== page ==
It is probably a grave dereliction of duty to disappear on holiday just as George Socha and Tom Gelbmann publish their annual Electronic Discovery Survey provider rankings, but that is no reflection on the performance of those of my sponsors whose names appear in it.
Anacomp, Autonomy Zantaz, Epiq Systems, Guidance Software, LexisNexis and Trilantic all appear, some of them more than once, in a survey regarded as the most objective and authoritative report on an industry whose 2007 revenues, at $2.794 billion, were up 46% from 2006.
Appearance in the survey rankings, especially in the headline categories as most of these names are, is a high accolade, and the results are eagerly awaited by providers, investors and would-be buyers alike. Why then have George Socha and Tom Gelbmann announced that the 2008 survey is to be their last in the present form?
Their reasoning may seem paradoxical, but it is entirely right – the survey has come to be more influential than its methodology (or any similar methodology) can justify as a means of assessing providers and their capabilities for the benefit of would-be users.
Over six years, the rankings have grown from a simple list of the top five electronic discovery rankings to a multi-class set of tables based on more than 350 separate categories of information. The paradox is that the more granular the sources and the more various and specific the tables, the more remote the results get from their original purpose – “to help guide consumers entering an inchoate market”.
In an article on EDD Update, Socha and Gelbmann say:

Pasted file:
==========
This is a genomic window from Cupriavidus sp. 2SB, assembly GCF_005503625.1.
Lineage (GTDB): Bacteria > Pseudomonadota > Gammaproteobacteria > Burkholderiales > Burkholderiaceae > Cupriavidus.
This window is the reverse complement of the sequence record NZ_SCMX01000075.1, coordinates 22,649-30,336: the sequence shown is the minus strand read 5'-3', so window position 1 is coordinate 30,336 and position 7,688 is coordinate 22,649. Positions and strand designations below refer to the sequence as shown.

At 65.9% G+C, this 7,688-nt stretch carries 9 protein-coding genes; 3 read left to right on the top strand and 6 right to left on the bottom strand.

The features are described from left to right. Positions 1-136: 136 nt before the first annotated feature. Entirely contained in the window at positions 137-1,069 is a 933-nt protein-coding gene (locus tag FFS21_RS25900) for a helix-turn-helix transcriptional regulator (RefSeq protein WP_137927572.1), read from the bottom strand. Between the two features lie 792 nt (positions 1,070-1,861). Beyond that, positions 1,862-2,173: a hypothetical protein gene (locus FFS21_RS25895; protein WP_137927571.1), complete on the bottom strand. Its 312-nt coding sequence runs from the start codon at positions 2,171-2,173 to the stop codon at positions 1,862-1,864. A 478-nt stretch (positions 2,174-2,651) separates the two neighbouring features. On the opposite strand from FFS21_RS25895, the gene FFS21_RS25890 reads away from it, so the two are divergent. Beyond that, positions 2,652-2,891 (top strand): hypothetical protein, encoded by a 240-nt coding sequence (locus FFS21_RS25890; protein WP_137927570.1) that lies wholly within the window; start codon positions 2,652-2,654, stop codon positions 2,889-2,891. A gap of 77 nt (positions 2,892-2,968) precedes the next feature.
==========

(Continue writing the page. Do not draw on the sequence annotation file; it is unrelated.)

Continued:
Why are we killing the rankings? We believe our survey rankings have reached the point where they no longer serve their original purpose. When they are announced, we are told, they can affect the share prices of publicly held companies. They can have an impact on the ability of providers to obtain financing. They can be a key factor, sometimes the most important factor, in determining which provider is selected to take on a project or deliver a software program.
More succinctly, they say that “anyone who makes buying decisions primarily on these rankings is a fool.”
The main difficulty with the rankings, I think, is not who is on the lists, but which companies offering sound solutions are never going to be ranked because they lack the user base to attract the user support needed to out-rank the big established players. The market is no longer “inchoate”, and the lists which originally served to identify players which were, put at its lowest, safe bets, have become a self-perpetuating closed group.
It should come as no surprise that (as the authors put it), “consumers are using [the rankings] as a substitute for the work they should be doing themselves — analyzing consumer needs and assessing what and whose services and software might meet those needs”. In a risk-averse world, it takes a brave man to recommend a provider whose name does not feature on tables provided by a source perceived to be authoritative.
We wait to see what George and Tom come up with as a more effective way of matching users’ needs to suppliers’ offerings. Be clear, however, that their determination to find a better way of surveying and reporting on the e-discovery market does not detract from the value of the 2008 rankings. The analysis which Socha and Gelbmann urge users to make will bring these companies to the fore anyway, with or without reliance on the survey. I am extremely proud to fly the flags of service and software providers who are rated so highly in the Socha-Gelbmann survey.